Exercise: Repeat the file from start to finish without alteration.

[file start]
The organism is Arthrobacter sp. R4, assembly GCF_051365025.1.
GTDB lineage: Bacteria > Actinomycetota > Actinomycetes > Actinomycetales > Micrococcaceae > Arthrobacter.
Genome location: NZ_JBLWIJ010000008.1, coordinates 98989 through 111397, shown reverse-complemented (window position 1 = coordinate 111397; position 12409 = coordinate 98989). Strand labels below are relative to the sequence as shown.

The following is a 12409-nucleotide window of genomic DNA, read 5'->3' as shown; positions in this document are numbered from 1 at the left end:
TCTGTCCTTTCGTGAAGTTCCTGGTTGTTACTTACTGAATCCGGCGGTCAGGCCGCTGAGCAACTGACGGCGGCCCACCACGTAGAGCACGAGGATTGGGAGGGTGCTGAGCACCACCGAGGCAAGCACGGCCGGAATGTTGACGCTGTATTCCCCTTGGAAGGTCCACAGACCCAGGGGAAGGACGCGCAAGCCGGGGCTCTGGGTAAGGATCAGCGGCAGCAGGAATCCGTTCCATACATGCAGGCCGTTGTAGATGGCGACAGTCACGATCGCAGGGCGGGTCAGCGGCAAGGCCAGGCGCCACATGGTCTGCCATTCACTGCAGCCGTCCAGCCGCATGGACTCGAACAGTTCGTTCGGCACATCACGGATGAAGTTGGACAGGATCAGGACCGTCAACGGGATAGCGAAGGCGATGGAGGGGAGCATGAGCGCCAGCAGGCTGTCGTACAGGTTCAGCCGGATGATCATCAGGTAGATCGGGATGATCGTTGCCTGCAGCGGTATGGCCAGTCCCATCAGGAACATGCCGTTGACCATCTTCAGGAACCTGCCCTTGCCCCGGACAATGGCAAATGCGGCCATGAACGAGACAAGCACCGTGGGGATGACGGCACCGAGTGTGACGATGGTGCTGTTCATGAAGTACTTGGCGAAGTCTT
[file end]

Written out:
The organism is Arthrobacter sp. R4, assembly GCF_051365025.1.
GTDB lineage: Bacteria > Actinomycetota > Actinomycetes > Actinomycetales > Micrococcaceae > Arthrobacter.
Genome location: NZ_JBLWIJ010000008.1, coordinates 98989 through 111397, shown reverse-complemented (window position 1 = coordinate 111397; position 12409 = coordinate 98989). Strand labels below are relative to the sequence as shown.

The following is a 12409-nucleotide window of genomic DNA, read 5'->3' as shown; positions in this document are numbered from 1 at the left end:
TCTGTCCTTTCGTGAAGTTCCTGGTTGTTACTTACTGAATCCGGCGGTCAGGCCGCTGAGCAACTGACGGCGGCCCACCACGTAGAGCACGAGGATTGGGAGGGTGCTGAGCACCACCGAGGCAAGCACGGCCGGAATGTTGACGCTGTATTCCCCTTGGAAGGTCCACAGACCCAGGGGAAGGACGCGCAAGCCGGGGCTCTGGGTAAGGATCAGCGGCAGCAGGAATCCGTTCCATACATGCAGGCCGTTGTAGATGGCGACAGTCACGATCGCAGGGCGGGTCAGCGGCAAGGCCAGGCGCCACATGGTCTGCCATTCACTGCAGCCGTCCAGCCGCATGGACTCGAACAGTTCGTTCGGCACATCACGGATGAAGTTGGACAGGATCAGGACCGTCAACGGGATAGCGAAGGCGATGGAGGGGAGCATGAGCGCCAGCAGGCTGTCGTACAGGTTCAGCCGGATGATCATCAGGTAGATCGGGATGATCGTTGCCTGCAGCGGTATGGCCAGTCCCATCAGGAACATGCCGTTGACCATCTTCAGGAACCTGCCCTTGCCCCGGACAATGGCAAATGCGGCCATGAACGAGACAAGCACCGTGGGGATGACGGCACCGAGTGTGACGATGGTGCTGTTCATGAAGTACTTGGCGAAGTCTT